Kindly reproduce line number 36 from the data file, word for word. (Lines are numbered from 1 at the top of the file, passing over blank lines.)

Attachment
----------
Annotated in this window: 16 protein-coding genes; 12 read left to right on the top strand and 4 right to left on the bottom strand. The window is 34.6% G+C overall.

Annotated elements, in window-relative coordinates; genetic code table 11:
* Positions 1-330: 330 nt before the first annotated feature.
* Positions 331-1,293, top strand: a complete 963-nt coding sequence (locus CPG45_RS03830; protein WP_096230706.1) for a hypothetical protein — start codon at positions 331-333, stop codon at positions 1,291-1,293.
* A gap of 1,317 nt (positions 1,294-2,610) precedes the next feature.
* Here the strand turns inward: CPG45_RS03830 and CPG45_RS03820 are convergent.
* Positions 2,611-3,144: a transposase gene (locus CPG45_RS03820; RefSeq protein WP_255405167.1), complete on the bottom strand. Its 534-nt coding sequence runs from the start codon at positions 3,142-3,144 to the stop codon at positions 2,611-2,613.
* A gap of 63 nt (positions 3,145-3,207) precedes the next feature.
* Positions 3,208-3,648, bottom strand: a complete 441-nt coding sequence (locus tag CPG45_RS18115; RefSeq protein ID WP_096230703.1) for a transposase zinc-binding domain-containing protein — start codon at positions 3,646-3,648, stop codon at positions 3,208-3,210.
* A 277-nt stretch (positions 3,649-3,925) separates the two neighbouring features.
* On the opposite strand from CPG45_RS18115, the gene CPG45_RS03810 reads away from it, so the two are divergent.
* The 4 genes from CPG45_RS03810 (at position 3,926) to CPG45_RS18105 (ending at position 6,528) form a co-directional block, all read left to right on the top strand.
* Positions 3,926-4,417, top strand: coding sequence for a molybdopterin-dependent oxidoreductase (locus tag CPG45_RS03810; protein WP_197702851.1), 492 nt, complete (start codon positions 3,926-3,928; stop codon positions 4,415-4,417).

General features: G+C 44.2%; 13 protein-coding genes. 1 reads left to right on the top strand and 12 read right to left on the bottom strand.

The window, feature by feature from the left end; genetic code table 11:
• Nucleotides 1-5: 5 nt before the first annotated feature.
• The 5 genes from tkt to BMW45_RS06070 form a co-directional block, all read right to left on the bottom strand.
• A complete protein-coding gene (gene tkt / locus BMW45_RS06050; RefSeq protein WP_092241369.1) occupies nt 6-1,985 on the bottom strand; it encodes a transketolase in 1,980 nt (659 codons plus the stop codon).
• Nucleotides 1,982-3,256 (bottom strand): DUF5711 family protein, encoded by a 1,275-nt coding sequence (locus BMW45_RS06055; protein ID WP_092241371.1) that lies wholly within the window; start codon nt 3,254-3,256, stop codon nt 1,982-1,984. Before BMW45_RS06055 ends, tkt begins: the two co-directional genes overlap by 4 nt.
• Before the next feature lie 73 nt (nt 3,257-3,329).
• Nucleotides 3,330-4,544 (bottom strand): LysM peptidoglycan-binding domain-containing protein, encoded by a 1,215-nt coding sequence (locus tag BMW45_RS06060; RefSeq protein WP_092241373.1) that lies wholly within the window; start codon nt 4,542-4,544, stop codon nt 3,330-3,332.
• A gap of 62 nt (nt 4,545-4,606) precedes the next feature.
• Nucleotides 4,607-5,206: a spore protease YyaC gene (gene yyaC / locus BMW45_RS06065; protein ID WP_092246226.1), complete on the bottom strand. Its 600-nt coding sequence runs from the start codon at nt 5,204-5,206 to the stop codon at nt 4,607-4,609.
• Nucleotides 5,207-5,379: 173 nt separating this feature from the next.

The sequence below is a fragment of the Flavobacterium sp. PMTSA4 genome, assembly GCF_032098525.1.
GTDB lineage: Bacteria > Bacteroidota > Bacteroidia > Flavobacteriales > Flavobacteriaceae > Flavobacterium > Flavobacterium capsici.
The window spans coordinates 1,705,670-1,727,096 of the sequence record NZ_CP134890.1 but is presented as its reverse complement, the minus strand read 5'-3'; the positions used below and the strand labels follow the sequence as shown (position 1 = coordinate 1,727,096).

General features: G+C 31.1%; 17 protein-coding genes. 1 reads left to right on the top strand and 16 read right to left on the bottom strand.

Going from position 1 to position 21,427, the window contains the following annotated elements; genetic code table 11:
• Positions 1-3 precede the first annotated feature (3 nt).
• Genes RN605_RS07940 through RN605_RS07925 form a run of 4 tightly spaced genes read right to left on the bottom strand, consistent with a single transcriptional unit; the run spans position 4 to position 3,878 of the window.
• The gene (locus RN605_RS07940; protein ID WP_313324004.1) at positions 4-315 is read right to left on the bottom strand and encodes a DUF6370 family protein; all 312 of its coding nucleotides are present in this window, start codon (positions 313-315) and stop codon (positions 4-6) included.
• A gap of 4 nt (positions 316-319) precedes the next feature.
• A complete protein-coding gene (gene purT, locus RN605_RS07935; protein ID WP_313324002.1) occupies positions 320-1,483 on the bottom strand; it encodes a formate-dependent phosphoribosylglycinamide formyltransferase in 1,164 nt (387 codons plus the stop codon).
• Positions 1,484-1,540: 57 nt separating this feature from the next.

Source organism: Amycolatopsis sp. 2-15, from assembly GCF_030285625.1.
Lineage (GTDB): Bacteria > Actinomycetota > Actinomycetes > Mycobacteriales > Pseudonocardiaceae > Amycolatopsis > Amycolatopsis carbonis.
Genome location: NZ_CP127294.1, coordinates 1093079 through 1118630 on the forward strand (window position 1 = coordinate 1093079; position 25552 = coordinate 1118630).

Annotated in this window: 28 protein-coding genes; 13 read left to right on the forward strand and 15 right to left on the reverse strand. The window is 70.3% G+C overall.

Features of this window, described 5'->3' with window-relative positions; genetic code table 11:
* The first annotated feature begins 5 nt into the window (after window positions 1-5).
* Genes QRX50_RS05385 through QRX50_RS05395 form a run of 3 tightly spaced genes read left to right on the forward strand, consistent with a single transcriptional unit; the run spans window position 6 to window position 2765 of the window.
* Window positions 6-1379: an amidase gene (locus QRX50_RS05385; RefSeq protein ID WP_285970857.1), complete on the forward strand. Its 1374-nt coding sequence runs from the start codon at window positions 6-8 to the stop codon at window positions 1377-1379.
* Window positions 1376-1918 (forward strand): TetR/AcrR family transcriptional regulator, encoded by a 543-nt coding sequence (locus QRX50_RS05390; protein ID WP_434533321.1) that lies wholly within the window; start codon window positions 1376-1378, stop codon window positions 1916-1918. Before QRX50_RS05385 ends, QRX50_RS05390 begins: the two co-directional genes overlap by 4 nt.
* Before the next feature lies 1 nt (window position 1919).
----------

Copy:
Source organism: Amycolatopsis sp. 2-15, from assembly GCF_030285625.1.